Setting the tone, the APEC Policy Partnership on Women and the Economy began a two-day meeting in Port Moresby, Papua New Guinea on Sunday May 1st.
Emmeline Verzosa, the Executive Director of the Philippine Commission on Women, said the group will draft new plans and projects that empower more women to be part of supply chains and provide women with access to technology, health services, finance and marketing.
Delegates will finalize a strategic plan which will chart efforts of the 21 APEC member economies to promote women's economic empowerment. It will also discuss the implementation of the APEC Women and the Economy Dashboard which contains indicators to measure women's advancement.
“For growth to have a transformative effect on an economy and people, it needs to be inclusive, meaning all citizens – women and men, young and old, indigenous, migrant workers, persons with disabilities, and of diverse groups - contribute to as well the benefit from growth,” said Verzosa who is chairing the meeting.
“Inclusive growth translates to creating jobs, integrating the population into the economic and social mainstream, and reducing poverty,” she explained. “No one should be left behind.”
A senior representative participating in the meeting offered an example for how integrating gender policies and programs contribute toward inclusive growth.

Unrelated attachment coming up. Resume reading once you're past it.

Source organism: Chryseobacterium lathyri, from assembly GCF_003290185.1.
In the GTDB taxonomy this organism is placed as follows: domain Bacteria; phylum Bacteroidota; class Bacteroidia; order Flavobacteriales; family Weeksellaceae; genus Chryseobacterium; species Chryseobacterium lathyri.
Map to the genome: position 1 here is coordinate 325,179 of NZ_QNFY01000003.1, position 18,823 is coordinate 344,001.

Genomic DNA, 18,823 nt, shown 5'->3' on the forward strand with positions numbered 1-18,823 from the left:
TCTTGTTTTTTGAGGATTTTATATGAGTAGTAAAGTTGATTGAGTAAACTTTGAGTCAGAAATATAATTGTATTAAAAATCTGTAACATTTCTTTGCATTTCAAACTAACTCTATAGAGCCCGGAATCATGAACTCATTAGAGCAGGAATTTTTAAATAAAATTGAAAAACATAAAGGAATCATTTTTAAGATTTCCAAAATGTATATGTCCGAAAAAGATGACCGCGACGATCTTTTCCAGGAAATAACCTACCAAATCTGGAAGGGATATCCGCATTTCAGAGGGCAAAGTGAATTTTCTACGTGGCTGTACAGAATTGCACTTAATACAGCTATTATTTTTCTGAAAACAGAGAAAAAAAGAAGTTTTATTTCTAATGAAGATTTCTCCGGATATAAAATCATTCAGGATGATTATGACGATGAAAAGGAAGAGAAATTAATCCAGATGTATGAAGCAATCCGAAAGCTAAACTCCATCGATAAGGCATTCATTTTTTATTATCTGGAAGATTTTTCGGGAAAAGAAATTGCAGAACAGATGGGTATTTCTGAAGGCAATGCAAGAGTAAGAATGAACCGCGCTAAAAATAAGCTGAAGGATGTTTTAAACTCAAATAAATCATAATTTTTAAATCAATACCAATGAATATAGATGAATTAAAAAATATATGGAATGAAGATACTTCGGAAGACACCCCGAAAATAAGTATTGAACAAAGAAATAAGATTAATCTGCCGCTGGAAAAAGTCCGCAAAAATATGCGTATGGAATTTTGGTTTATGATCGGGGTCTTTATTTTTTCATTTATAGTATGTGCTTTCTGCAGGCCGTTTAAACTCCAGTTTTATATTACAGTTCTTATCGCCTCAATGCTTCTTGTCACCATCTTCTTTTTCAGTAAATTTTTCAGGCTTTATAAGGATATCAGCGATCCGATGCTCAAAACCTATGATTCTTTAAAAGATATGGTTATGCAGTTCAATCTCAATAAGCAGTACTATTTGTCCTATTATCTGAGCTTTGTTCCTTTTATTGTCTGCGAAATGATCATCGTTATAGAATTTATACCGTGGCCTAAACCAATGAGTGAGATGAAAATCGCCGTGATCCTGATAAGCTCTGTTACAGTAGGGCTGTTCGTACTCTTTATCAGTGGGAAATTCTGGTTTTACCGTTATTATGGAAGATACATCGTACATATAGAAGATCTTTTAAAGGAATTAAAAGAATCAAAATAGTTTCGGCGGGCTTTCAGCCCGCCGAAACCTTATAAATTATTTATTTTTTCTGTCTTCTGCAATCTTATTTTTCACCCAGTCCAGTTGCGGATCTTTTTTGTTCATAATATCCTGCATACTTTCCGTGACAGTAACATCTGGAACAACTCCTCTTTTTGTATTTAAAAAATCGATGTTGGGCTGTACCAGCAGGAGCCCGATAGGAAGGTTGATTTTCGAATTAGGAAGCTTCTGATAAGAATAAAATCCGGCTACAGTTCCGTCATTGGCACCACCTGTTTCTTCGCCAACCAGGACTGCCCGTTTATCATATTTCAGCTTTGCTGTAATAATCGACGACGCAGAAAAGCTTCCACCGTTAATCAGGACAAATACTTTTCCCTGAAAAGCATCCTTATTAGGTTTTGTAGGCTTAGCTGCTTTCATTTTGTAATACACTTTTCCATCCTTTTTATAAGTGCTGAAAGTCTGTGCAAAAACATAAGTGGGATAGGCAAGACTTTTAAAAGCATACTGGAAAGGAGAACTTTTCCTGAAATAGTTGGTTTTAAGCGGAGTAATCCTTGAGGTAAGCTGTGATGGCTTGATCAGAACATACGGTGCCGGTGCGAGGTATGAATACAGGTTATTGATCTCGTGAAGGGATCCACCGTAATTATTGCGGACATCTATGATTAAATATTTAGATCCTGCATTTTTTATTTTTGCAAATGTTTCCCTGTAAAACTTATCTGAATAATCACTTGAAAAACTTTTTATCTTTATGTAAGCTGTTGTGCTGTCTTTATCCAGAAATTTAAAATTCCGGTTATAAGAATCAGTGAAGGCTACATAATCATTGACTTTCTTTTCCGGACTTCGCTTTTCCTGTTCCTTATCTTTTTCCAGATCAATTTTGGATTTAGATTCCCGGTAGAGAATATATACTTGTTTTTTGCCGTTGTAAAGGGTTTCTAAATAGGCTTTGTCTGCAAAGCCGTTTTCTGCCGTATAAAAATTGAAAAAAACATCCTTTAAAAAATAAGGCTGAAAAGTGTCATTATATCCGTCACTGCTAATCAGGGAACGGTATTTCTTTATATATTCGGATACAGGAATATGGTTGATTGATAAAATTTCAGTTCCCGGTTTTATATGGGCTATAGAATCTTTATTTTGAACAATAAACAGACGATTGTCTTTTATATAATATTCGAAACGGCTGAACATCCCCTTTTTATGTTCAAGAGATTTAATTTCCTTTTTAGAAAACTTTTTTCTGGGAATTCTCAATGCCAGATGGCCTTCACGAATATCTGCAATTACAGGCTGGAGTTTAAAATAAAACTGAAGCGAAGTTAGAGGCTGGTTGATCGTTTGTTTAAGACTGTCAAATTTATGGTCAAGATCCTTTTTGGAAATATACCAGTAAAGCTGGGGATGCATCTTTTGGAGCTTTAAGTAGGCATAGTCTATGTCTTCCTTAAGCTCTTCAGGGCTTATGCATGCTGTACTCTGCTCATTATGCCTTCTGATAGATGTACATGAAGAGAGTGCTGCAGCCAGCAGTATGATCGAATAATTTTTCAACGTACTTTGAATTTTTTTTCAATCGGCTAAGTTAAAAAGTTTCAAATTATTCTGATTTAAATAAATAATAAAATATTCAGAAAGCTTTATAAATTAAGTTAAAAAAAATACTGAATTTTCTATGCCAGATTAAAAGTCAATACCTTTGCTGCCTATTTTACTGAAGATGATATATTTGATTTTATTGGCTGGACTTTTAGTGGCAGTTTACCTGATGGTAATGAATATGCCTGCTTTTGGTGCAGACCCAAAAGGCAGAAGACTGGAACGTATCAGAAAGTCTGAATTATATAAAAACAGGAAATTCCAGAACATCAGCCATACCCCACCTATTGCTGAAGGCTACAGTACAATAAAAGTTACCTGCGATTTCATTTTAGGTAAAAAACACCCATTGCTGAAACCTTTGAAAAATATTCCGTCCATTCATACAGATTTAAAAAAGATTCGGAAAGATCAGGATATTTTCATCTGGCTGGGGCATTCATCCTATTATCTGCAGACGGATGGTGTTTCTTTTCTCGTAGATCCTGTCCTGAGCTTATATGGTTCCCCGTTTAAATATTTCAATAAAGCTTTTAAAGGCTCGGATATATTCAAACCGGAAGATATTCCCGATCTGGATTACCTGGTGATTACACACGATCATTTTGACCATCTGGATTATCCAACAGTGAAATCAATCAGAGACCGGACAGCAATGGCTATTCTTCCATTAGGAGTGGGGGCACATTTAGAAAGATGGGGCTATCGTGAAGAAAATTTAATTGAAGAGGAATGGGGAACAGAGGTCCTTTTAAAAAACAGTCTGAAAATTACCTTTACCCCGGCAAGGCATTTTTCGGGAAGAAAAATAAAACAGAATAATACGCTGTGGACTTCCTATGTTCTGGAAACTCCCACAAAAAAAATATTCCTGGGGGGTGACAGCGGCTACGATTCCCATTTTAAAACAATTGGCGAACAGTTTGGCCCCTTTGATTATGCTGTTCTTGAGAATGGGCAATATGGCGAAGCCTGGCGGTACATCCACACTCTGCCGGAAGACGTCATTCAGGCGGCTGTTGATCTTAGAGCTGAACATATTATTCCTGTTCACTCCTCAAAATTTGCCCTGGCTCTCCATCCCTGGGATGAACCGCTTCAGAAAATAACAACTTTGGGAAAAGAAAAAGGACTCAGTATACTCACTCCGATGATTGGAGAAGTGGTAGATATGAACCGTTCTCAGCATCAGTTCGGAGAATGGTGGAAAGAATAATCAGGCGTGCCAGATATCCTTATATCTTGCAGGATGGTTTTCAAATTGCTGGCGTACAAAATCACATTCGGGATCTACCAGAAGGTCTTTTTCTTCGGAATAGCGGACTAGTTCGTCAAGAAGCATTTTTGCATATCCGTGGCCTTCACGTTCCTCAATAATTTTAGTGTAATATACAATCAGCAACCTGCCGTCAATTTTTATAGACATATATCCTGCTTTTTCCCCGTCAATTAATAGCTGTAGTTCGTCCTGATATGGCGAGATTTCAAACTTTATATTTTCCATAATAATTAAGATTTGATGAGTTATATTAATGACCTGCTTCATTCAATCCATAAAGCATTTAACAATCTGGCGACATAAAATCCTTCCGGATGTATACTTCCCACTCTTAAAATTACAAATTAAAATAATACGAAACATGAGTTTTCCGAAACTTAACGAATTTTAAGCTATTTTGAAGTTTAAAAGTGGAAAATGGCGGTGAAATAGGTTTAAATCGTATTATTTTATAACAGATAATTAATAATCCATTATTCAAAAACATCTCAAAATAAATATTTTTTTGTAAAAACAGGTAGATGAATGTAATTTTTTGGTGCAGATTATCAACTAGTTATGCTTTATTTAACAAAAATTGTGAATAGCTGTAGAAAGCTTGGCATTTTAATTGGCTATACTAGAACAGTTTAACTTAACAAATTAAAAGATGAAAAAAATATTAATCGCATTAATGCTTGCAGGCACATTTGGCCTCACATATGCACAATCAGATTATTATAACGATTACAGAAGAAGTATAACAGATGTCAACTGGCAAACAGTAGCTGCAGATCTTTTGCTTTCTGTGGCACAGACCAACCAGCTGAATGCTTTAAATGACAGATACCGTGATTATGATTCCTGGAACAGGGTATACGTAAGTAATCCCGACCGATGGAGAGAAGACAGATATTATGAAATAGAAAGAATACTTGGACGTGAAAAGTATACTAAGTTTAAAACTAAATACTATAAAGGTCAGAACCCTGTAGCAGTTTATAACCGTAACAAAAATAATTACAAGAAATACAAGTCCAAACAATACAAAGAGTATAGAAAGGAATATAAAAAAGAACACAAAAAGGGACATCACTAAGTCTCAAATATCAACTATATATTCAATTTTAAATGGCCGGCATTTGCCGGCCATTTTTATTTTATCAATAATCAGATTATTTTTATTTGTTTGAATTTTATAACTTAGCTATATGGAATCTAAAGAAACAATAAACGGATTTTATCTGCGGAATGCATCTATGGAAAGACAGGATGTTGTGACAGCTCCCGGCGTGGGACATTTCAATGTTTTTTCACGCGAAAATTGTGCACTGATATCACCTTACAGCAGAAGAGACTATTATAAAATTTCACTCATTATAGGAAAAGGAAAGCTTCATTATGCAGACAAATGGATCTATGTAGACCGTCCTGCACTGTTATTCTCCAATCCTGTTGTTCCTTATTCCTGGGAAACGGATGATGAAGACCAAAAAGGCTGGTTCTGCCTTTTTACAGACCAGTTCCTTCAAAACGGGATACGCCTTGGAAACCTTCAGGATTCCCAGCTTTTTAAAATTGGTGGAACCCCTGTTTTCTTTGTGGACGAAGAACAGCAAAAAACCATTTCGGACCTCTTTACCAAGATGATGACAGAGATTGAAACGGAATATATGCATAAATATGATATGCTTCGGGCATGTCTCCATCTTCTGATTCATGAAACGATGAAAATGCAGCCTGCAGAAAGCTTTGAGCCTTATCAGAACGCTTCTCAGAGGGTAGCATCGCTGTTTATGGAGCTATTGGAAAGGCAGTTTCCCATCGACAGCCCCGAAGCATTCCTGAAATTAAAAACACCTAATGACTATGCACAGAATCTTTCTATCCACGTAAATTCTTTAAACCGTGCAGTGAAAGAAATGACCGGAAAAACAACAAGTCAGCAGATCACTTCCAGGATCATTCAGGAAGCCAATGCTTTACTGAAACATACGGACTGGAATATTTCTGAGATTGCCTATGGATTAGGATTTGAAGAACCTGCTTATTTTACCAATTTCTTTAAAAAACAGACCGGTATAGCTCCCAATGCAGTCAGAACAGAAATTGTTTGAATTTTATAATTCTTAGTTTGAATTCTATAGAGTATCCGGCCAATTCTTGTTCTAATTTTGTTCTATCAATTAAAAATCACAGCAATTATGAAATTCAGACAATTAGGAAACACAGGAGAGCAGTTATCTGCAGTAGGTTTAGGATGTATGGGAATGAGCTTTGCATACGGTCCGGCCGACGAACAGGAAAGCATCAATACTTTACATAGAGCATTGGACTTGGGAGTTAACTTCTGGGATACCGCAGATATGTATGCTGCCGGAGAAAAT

“Providing access to financial services and microfinance in Papua New Guinea has significantly grown and has extended rapidly toward remote areas,” said Richard Yakam, Papua New Guinea’s Assistant Secretary for the Department of Commerce and Industry.
“The deployment of the ‘Mi-Cash’ program, bank accounts that can be accessed by mobile phones in Papua New Guinea, allow people to save money and pay bills,” Yakam continued. “These accounts have become popular among women.”
With attention on inclusive growth, discussions on gender criteria for APEC projects and how these can be used to measure progress will continue through Monday.
“APEC shall expand the region’s growth story to include a vision of economic prosperity and interconnectedness felt at all levels, beginning at the grassroots,” concluded Verzosa.